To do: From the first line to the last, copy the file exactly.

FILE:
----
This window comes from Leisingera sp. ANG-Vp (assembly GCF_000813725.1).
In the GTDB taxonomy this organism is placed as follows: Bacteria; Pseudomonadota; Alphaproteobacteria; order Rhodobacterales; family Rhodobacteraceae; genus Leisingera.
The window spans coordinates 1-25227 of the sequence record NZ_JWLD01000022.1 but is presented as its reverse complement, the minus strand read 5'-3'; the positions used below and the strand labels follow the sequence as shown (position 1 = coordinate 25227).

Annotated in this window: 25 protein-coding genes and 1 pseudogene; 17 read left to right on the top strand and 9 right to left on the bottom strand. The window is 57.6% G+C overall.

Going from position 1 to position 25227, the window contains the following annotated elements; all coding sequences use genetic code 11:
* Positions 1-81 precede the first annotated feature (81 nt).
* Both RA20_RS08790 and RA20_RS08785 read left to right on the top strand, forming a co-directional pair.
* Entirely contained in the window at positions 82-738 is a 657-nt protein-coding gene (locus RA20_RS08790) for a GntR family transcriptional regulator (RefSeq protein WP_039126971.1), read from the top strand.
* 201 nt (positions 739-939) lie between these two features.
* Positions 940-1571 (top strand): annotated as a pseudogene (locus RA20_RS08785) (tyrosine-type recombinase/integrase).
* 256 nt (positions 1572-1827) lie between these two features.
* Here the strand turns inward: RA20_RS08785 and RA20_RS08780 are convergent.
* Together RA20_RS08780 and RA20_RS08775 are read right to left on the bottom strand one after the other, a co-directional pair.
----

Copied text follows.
This window comes from Leisingera sp. ANG-Vp (assembly GCF_000813725.1).
In the GTDB taxonomy this organism is placed as follows: Bacteria; Pseudomonadota; Alphaproteobacteria; order Rhodobacterales; family Rhodobacteraceae; genus Leisingera.
The window spans coordinates 1-25227 of the sequence record NZ_JWLD01000022.1 but is presented as its reverse complement, the minus strand read 5'-3'; the positions used below and the strand labels follow the sequence as shown (position 1 = coordinate 25227).

Annotated in this window: 25 protein-coding genes and 1 pseudogene; 17 read left to right on the top strand and 9 right to left on the bottom strand. The window is 57.6% G+C overall.

Going from position 1 to position 25227, the window contains the following annotated elements; all coding sequences use genetic code 11:
* Positions 1-81 precede the first annotated feature (81 nt).
* Both RA20_RS08790 and RA20_RS08785 read left to right on the top strand, forming a co-directional pair.
* Entirely contained in the window at positions 82-738 is a 657-nt protein-coding gene (locus RA20_RS08790) for a GntR family transcriptional regulator (RefSeq protein WP_039126971.1), read from the top strand.
* 201 nt (positions 739-939) lie between these two features.
* Positions 940-1571 (top strand): annotated as a pseudogene (locus RA20_RS08785) (tyrosine-type recombinase/integrase).
* 256 nt (positions 1572-1827) lie between these two features.
* Here the strand turns inward: RA20_RS08785 and RA20_RS08780 are convergent.
* Together RA20_RS08780 and RA20_RS08775 are read right to left on the bottom strand one after the other, a co-directional pair.